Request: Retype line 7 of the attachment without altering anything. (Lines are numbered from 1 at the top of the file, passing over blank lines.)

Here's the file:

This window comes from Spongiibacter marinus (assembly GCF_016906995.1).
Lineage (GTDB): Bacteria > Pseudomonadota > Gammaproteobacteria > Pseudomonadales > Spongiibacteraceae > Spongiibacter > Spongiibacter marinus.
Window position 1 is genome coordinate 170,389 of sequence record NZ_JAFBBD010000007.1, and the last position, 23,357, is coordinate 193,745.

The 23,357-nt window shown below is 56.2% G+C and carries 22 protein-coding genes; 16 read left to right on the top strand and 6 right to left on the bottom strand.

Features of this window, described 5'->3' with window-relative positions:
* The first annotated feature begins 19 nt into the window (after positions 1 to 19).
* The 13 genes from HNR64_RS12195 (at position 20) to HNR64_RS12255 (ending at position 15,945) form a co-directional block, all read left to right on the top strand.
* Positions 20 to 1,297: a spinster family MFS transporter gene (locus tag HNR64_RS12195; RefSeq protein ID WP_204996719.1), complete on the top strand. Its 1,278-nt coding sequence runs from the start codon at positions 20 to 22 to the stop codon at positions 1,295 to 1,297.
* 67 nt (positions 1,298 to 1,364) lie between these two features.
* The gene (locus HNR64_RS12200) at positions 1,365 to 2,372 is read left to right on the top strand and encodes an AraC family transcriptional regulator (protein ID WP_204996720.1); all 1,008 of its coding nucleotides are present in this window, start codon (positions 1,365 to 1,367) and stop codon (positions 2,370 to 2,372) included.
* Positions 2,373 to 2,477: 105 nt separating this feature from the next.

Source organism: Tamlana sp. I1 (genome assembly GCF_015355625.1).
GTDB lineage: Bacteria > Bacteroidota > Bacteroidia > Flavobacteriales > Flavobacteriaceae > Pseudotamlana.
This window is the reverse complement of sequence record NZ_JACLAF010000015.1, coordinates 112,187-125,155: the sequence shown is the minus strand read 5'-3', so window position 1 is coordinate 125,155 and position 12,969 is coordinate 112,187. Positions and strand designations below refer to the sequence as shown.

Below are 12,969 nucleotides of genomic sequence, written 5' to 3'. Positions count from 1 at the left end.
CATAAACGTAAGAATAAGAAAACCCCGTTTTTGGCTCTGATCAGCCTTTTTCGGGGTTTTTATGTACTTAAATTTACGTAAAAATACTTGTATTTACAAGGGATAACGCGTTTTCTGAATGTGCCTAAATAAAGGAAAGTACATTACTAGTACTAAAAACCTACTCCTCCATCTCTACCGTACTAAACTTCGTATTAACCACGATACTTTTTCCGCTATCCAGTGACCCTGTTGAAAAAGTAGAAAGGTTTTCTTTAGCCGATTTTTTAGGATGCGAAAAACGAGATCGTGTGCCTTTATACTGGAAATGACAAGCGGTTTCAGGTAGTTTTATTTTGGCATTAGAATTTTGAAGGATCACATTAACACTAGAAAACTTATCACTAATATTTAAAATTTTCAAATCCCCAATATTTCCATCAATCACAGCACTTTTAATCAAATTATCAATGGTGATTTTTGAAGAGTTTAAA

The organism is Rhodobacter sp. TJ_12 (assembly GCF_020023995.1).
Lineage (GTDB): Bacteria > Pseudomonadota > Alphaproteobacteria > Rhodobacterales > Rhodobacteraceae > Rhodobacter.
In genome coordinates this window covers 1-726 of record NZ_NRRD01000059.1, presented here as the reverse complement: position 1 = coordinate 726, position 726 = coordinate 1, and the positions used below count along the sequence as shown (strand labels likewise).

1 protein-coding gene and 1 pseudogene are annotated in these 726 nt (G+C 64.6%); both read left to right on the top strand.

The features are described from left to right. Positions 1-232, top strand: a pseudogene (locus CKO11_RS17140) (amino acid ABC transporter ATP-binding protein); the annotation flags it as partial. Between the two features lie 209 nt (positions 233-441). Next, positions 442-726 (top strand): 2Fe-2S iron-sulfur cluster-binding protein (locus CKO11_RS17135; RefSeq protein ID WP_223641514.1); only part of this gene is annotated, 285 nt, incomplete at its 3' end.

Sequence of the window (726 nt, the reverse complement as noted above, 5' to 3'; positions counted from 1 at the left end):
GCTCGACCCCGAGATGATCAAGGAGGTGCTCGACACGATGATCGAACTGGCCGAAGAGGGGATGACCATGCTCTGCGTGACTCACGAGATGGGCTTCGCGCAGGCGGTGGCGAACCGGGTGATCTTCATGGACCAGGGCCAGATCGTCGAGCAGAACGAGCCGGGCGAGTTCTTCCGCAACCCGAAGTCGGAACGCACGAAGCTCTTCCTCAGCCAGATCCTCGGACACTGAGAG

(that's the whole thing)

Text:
* The 13 genes from HNR64_RS12195 (at position 20) to HNR64_RS12255 (ending at position 15,945) form a co-directional block, all read left to right on the top strand.